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Updated: Alabama, New Jersey Granted Requests to Cut Special Ed Spending But Oregon Denied

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Alabama is the latest state to have its request to cut special education spending—without being penalized by the federal Department of Education—granted.

The state told the U.S. Department of Education that it needed to cut about $9.2 million in special education spending from its 2010 budget, or about 1.5 percent of the state's special education spending plan compared to 2009.

If Alabama cut the special education budget without asking and getting permission from the U.S. Department of Ed first, the federal government could have withheld in federal money whatever the state was cutting. Oregon just asked for the same kind of concession. They weren't the first. The waivers, unheard of before the last couple of years, are becoming more common as states continue to wrestle with lower tax revenues.

Federal law requires states to spend the same, or more, on special education programs from year to year. This so-called maintenance of effort is required except in the case of a natural disaster, or in the case of Alabama and other states, "a precipitous and unforeseen decline in the financial resources of a state."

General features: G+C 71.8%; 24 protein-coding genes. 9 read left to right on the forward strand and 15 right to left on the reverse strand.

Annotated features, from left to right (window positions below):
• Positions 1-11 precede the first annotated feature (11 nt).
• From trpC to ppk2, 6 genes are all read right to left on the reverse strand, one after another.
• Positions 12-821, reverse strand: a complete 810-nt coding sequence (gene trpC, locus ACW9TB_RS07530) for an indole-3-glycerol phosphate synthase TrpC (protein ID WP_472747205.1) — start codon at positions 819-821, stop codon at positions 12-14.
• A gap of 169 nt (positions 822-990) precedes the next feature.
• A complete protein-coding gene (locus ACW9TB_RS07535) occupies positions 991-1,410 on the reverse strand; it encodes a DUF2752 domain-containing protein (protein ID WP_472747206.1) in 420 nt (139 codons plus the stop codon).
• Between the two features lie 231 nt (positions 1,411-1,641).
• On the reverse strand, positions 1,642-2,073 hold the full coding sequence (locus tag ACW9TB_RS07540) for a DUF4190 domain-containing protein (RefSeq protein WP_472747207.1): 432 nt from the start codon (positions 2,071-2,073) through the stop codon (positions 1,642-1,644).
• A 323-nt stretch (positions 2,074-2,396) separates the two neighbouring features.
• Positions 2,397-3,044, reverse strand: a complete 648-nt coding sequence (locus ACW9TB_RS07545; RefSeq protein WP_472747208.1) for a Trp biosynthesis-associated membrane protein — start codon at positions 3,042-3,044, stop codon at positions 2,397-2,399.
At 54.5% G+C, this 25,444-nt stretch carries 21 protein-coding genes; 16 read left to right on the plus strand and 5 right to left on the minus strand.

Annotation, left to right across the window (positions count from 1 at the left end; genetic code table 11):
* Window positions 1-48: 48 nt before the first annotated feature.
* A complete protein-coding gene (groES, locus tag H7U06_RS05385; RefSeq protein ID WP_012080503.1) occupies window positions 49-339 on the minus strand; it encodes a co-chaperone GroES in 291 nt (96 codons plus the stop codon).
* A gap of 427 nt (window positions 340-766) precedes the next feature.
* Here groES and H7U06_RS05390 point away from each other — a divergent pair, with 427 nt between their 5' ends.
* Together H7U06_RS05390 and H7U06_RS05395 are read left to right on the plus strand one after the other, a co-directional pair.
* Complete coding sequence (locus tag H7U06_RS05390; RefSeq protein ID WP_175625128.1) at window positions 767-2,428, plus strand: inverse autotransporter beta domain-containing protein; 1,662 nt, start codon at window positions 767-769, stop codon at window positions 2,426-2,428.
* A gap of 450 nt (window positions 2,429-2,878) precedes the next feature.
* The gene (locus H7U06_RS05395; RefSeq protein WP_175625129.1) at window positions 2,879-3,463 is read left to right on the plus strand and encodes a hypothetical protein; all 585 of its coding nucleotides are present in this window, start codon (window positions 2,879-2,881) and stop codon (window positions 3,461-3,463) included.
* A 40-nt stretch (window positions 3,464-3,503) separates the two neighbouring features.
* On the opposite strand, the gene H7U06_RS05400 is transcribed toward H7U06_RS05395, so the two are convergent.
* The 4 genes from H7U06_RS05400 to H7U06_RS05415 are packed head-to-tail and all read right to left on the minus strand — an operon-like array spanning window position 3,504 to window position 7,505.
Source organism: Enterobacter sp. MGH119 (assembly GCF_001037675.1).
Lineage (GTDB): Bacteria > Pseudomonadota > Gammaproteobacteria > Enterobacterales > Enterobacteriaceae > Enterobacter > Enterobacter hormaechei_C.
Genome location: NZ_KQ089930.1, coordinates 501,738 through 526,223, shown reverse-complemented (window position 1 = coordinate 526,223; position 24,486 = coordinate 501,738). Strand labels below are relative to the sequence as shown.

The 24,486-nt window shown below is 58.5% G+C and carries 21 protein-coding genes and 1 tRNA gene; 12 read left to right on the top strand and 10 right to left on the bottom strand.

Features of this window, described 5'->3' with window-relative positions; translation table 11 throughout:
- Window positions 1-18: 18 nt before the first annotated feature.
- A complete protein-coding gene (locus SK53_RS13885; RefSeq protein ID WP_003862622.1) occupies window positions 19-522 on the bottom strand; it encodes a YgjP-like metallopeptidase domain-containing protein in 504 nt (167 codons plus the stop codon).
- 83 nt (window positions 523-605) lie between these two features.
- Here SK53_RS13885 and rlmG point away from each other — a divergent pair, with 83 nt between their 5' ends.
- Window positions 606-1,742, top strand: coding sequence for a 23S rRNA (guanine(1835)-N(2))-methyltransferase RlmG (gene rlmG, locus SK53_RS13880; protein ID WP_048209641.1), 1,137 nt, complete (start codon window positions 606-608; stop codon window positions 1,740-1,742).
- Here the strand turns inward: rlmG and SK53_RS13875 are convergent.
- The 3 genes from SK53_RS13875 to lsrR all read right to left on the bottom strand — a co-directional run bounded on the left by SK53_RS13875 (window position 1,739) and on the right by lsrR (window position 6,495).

How Alabama will keep services going is up in the air. At the end of the day, the program's budget has been cut by millions, though millions less than it could have been. The state told The Birmingham News that the cuts, which went into effect at the beginning of the school year, should have gone unnoticed by parents and students.

But state officials also said they didn't know if some school districts cut special education teachers or aides in reaction to cuts in their budgets—and that this probably won't be the last time Alabama asks for the help.

Update: Upon closer reading of the Department of Education's website devoted to maintenance of effort waivers, I see that New Jersey's request to cut $25.7 million in special education funding for the current school year was approved.

However Oregon, which wanted approval to cut about $15.7 million from its special education budget, didn't get the green light. The U.S. Department of Education's calculations found that Oregon has the money to spend the same amount on special education this school year as it did last school year, about $350 million.

I've asked Oregon what this might mean for its special education programs and services. A couple of months ago, the state said if their waiver was denied, then for next school year, there would be layoffs at the Oregon School for the Deaf would be layoffs of staff, which would lead to higher class sizes, and the number of school days and available dorms for student would be cut. Stay tuned.

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